Beet Nutrition, Selection, Storage & Availability Beet tops are an excellent source of Vitamin A, while roots are a good source of Vitamin C. Choose beets that are firm and well-shaped, and avoid beets that are shriveled, soft or larger than 2 ½ inches in diameter, as these will most likely be woody. For beets that are tender and cook quickly, pick out those that are less than 1 ½ inches in diameter. When purchasing beets with the tops attached or if looking for beet greens, the leaves should be small, crisp and dark green. Most of the beets grown in Wisconsin are red beets, but there are also pink, purple, white, and yellow beets. When storing beets, remove the tops immediately while leaving about 1 inch of stem—this reduces moisture loss. Beets should not be washed before use -- wrap the beets in a damp cloth and store in refrigerator. Fresh beets are generally available in Wisconsin in June through October.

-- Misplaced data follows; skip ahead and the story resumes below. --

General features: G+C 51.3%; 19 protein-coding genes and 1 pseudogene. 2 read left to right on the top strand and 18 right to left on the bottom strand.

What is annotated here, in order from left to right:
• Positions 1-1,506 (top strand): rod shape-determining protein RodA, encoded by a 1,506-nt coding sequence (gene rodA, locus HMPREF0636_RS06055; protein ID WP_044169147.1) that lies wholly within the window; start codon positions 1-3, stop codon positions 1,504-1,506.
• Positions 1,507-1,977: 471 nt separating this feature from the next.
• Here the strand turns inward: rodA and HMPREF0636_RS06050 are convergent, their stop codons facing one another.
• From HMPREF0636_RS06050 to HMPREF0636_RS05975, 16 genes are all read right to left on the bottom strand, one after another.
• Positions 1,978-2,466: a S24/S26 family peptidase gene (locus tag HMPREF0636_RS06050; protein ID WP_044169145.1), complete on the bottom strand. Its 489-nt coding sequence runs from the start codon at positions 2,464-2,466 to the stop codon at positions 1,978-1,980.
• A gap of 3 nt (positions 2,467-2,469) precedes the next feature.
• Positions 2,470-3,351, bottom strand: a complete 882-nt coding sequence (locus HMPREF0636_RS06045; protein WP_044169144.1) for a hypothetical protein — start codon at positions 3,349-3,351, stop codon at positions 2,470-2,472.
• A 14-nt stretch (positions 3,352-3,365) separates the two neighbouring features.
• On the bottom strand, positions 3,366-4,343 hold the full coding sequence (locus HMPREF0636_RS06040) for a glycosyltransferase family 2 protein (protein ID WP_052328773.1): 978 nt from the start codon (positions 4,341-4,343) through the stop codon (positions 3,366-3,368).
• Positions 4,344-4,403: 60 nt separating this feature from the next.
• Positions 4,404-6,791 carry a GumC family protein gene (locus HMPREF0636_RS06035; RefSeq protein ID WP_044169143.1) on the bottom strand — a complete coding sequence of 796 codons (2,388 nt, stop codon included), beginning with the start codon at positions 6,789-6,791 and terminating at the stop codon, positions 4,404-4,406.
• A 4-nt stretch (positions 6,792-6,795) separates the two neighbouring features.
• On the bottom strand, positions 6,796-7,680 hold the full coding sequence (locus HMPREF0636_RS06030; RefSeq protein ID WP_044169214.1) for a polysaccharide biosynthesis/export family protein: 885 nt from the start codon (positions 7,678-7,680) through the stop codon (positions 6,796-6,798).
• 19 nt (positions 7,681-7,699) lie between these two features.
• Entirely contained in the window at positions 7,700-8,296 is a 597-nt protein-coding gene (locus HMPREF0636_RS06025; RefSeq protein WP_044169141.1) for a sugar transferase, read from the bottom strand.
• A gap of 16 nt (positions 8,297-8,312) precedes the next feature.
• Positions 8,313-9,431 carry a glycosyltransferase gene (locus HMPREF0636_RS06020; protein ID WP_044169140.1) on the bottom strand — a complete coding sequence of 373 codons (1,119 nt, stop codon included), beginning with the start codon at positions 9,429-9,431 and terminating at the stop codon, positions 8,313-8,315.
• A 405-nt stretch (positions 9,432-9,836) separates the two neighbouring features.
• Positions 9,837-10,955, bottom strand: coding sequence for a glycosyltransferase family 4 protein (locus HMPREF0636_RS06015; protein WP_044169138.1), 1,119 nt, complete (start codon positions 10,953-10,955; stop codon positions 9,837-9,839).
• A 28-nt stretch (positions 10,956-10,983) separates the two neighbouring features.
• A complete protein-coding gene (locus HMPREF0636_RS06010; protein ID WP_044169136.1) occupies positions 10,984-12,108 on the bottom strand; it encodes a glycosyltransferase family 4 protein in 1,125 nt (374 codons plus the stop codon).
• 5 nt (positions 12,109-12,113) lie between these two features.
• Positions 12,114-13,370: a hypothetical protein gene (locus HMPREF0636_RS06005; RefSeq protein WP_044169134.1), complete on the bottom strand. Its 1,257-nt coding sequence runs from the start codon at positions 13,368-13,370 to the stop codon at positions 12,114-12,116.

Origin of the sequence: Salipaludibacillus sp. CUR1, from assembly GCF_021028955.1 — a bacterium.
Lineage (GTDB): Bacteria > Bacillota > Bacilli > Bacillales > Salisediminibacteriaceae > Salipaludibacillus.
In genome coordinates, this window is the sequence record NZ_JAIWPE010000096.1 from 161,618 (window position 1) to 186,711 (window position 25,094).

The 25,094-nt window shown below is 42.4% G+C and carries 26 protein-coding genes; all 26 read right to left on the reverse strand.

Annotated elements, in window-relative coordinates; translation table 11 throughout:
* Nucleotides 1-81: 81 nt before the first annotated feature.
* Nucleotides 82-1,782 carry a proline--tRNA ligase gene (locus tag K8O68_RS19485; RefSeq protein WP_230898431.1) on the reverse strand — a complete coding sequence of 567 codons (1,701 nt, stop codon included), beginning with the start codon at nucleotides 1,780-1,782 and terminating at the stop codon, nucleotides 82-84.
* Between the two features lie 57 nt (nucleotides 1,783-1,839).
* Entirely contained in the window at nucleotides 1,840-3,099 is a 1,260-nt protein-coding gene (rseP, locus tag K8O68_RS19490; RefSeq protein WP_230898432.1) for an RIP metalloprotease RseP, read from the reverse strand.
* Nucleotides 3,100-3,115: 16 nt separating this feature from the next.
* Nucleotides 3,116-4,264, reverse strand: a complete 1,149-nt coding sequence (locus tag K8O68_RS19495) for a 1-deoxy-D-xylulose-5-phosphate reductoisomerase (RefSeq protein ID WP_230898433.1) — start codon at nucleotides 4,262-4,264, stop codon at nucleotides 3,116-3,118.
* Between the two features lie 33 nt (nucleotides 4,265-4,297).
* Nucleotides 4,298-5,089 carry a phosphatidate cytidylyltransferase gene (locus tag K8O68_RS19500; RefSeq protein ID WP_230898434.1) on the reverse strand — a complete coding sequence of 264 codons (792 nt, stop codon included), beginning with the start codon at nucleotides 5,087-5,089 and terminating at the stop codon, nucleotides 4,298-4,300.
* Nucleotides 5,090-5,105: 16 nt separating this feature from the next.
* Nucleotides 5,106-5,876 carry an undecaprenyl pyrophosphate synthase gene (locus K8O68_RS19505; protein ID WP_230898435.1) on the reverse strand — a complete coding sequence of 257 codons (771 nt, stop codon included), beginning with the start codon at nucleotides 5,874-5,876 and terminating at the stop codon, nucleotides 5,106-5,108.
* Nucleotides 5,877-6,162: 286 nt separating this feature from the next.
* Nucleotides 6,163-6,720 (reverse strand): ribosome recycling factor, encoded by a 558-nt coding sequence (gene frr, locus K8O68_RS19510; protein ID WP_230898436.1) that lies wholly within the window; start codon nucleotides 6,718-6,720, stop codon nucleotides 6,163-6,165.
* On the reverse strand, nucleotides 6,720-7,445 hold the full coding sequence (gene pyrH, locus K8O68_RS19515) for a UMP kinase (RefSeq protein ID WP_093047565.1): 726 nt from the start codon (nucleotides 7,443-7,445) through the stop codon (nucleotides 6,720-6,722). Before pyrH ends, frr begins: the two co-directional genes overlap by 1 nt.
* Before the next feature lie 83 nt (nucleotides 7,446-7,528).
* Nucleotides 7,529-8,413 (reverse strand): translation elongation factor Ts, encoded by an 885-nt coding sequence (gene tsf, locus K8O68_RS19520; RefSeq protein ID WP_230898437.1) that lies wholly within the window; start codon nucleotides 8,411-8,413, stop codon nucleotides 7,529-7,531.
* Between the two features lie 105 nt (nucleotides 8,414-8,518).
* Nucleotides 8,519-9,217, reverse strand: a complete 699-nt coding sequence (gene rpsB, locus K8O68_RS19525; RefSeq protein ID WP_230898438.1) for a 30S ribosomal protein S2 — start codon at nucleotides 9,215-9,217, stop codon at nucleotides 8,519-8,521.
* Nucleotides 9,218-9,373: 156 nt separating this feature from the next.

Beet Extras Grown since ancient times, beets are a potherb related to Swiss chard. Beets are thought to have originated in the Mediterranean region of southern Europe and both the root and the leaves of the beets are edible. Beets get their characteristic bright red color from betacyanin.
Information from the Wisconsin Fresh Market Vegetable Growers Association, the Wisconsin Department of Agriculture, Trade & Consumer Protection and the University of Wisconsin-Extension.